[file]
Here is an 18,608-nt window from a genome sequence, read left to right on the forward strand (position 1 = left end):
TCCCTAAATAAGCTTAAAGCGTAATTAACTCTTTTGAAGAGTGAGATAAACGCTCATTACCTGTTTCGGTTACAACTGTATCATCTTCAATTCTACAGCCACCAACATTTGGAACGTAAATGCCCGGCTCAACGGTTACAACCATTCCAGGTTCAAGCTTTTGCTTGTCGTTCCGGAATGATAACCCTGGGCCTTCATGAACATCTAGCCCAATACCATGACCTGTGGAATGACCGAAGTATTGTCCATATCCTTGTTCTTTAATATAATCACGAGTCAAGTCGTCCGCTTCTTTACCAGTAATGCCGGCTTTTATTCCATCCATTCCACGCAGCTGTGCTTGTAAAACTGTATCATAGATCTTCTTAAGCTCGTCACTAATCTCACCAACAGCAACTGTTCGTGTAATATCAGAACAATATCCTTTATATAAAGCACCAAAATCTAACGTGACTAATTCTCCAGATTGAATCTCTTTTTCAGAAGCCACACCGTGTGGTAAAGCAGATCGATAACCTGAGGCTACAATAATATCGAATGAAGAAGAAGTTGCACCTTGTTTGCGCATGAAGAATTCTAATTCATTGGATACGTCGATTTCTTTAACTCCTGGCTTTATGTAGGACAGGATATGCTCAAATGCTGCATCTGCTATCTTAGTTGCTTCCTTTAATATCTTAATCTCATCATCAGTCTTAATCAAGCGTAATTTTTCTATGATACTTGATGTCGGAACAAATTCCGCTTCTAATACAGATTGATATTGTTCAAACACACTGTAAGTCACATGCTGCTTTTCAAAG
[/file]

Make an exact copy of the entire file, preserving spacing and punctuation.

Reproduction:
Here is an 18,608-nt window from a genome sequence, read left to right on the forward strand (position 1 = left end):
TCCCTAAATAAGCTTAAAGCGTAATTAACTCTTTTGAAGAGTGAGATAAACGCTCATTACCTGTTTCGGTTACAACTGTATCATCTTCAATTCTACAGCCACCAACATTTGGAACGTAAATGCCCGGCTCAACGGTTACAACCATTCCAGGTTCAAGCTTTTGCTTGTCGTTCCGGAATGATAACCCTGGGCCTTCATGAACATCTAGCCCAATACCATGACCTGTGGAATGACCGAAGTATTGTCCATATCCTTGTTCTTTAATATAATCACGAGTCAAGTCGTCCGCTTCTTTACCAGTAATGCCGGCTTTTATTCCATCCATTCCACGCAGCTGTGCTTGTAAAACTGTATCATAGATCTTCTTAAGCTCGTCACTAATCTCACCAACAGCAACTGTTCGTGTAATATCAGAACAATATCCTTTATATAAAGCACCAAAATCTAACGTGACTAATTCTCCAGATTGAATCTCTTTTTCAGAAGCCACACCGTGTGGTAAAGCAGATCGATAACCTGAGGCTACAATAATATCGAATGAAGAAGAAGTTGCACCTTGTTTGCGCATGAAGAATTCTAATTCATTGGATACGTCGATTTCTTTAACTCCTGGCTTTATGTAGGACAGGATATGCTCAAATGCTGCATCTGCTATCTTAGTTGCTTCCTTTAATATCTTAATCTCATCATCAGTCTTAATCAAGCGTAATTTTTCTATGATACTTGATGTCGGAACAAATTCCGCTTCTAATACAGATTGATATTGTTCAAACACACTGTAAGTCACATGCTGCTTTTCAAAG